Data Preparation, Long Form and tl;dr Form

By John Mount

NewImage

Photo: NY – http://nyphotographic.com/, License: Creative Commons 3 – CC BY-SA 3.0

Our group is distributing a detailed write up of the theory and operation behind our

Data preparation and cleaning are some of the most important steps of predictive analytic and data science tasks. They are laborious, where most of the errors are made, your last line of defense against a wild data, and hold the biggest opportunities for outcome improvement. No matter how much time you spend on then, they still seem like a neglected topic. Data preparation isn’t as self contained or genteel as tweaking machine learning models or hyperparameter tuning; and that is one of the reasons data preparation represents such an important practical opportunity for improvement.

Photo: NY – http://nyphotographic.com/, License: Creative Commons 3 – CC BY-SA 3.0

Our group is distributing a detailed write up of the theory and operation behind our R realization of a set of sound data preparation and cleaning procedures called vtreat here: arXiv:1611.09477 [stat.AP]. This is where you can find out what vtreat does, decide if it is appropriate for your problem, or even find a specification allowing the use of the techniques in non-R environments (such as Python/Pandas/scikit-learn, Spark, and many others).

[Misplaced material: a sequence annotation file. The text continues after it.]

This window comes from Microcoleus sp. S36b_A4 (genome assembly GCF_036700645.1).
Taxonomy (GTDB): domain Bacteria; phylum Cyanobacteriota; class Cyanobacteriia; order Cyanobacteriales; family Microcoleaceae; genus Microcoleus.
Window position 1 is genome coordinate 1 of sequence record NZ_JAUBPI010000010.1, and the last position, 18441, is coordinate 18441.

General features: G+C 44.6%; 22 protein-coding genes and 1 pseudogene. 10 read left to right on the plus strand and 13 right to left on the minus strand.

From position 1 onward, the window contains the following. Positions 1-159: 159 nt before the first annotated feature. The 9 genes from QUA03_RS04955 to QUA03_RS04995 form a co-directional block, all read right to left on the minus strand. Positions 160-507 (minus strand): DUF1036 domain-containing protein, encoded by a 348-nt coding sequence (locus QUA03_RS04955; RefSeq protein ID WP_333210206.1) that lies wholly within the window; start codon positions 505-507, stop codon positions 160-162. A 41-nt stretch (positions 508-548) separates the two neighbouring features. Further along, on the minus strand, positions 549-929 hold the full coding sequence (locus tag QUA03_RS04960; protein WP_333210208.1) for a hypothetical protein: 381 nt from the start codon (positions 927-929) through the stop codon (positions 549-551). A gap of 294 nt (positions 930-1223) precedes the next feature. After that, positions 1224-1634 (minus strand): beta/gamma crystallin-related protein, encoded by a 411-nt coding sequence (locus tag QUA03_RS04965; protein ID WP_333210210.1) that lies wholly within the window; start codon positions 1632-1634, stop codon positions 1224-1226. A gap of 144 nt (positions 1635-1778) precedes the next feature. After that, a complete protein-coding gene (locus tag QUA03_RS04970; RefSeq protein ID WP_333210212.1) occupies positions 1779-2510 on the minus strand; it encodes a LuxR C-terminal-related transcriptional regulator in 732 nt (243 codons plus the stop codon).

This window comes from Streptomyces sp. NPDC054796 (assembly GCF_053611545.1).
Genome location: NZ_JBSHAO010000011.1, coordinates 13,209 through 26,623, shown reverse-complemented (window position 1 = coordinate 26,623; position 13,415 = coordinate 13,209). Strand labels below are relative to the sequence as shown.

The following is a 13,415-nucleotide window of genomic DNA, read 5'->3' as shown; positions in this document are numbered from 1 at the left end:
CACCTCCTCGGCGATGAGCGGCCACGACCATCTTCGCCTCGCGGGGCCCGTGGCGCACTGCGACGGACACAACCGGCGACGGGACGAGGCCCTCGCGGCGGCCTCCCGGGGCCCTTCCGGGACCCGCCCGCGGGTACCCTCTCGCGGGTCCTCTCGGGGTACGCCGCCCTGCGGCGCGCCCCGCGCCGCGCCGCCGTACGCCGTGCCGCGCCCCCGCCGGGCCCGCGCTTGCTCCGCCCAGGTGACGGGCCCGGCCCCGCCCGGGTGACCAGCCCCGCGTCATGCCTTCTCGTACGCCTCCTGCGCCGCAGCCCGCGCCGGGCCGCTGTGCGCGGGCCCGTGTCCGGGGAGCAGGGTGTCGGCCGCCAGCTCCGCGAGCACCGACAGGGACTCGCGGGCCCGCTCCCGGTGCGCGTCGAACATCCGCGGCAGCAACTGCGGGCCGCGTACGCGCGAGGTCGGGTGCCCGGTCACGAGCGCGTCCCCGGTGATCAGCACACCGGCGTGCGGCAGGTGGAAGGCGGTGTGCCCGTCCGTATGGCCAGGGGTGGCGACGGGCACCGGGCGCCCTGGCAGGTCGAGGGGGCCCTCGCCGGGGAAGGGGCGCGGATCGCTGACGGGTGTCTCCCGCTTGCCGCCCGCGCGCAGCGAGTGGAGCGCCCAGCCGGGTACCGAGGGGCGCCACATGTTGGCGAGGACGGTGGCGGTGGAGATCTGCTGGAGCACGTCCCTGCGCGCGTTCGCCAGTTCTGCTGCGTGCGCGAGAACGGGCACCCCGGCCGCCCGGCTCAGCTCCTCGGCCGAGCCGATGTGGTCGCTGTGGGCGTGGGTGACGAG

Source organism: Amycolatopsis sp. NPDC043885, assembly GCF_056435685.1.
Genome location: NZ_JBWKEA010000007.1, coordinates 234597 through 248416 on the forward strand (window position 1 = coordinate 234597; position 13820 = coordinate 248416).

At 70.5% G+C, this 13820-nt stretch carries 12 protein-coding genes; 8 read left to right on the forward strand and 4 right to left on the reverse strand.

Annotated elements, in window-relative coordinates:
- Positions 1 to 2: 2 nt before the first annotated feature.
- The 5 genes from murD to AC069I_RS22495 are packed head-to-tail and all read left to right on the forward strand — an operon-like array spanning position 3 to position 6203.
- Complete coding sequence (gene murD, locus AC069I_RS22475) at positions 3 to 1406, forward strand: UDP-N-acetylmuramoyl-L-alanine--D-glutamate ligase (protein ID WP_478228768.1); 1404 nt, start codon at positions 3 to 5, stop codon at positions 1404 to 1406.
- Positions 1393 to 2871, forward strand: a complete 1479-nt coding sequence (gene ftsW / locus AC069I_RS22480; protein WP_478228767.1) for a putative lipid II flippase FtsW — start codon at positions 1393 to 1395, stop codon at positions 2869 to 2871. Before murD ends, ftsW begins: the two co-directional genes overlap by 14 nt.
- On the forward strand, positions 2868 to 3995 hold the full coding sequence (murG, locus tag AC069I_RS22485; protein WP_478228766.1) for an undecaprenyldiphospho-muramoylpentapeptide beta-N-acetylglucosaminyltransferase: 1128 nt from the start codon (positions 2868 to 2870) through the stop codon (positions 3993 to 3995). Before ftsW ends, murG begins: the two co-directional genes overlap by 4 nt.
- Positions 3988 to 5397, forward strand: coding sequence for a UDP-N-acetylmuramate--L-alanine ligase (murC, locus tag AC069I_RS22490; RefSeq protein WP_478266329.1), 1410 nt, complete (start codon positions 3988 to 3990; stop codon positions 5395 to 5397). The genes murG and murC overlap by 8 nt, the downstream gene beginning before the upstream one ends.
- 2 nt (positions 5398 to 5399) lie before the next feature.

We have submitted this article for formal publication, so it is our intent you can cite this article (as it stands) in scientific work as a pre-print, and later cite it from a formally refereed source.

Or alternately, below is the tl;dr (“too long; didn’t read”) form.

Our concrete advice is: when building a supervised model (regression or classification) in R, prepare your training, test, and application data by doing the following.

# load the vtreat package
library("vtreat")

# use your training data to design 
# data treatment plan
ce <- mkCrossFrameCExperiment(trainData, 
                              vars,
                              yName, yTarget)

# look at the variable scores
varScores <- ce$treatments$scoreFrame
print(varScores)

# prune variables based on significance
pruneSig <- 1/nrow(varScores)
modelVars <- varScores$varName[varScores$sig<=pruneSig]

# instead of preparing training data, use 
# "simulated out of sample data" to reduce modeling bias
treatedTrainData <- ce$crossFrame

# prepare any other data (test, future application)
# using the treatment plan
treatedTestData <- prepare(ce$treatments, 
                           testData, 
                           varRestriction= modelVars, 
                           pruneSig= NULL)

Then work through our examples to find out what all these steps are doing for you.

Source:: R News

Leave a Reply

Your email address will not be published. Required fields are marked *

Time limit is exhausted. Please reload CAPTCHA.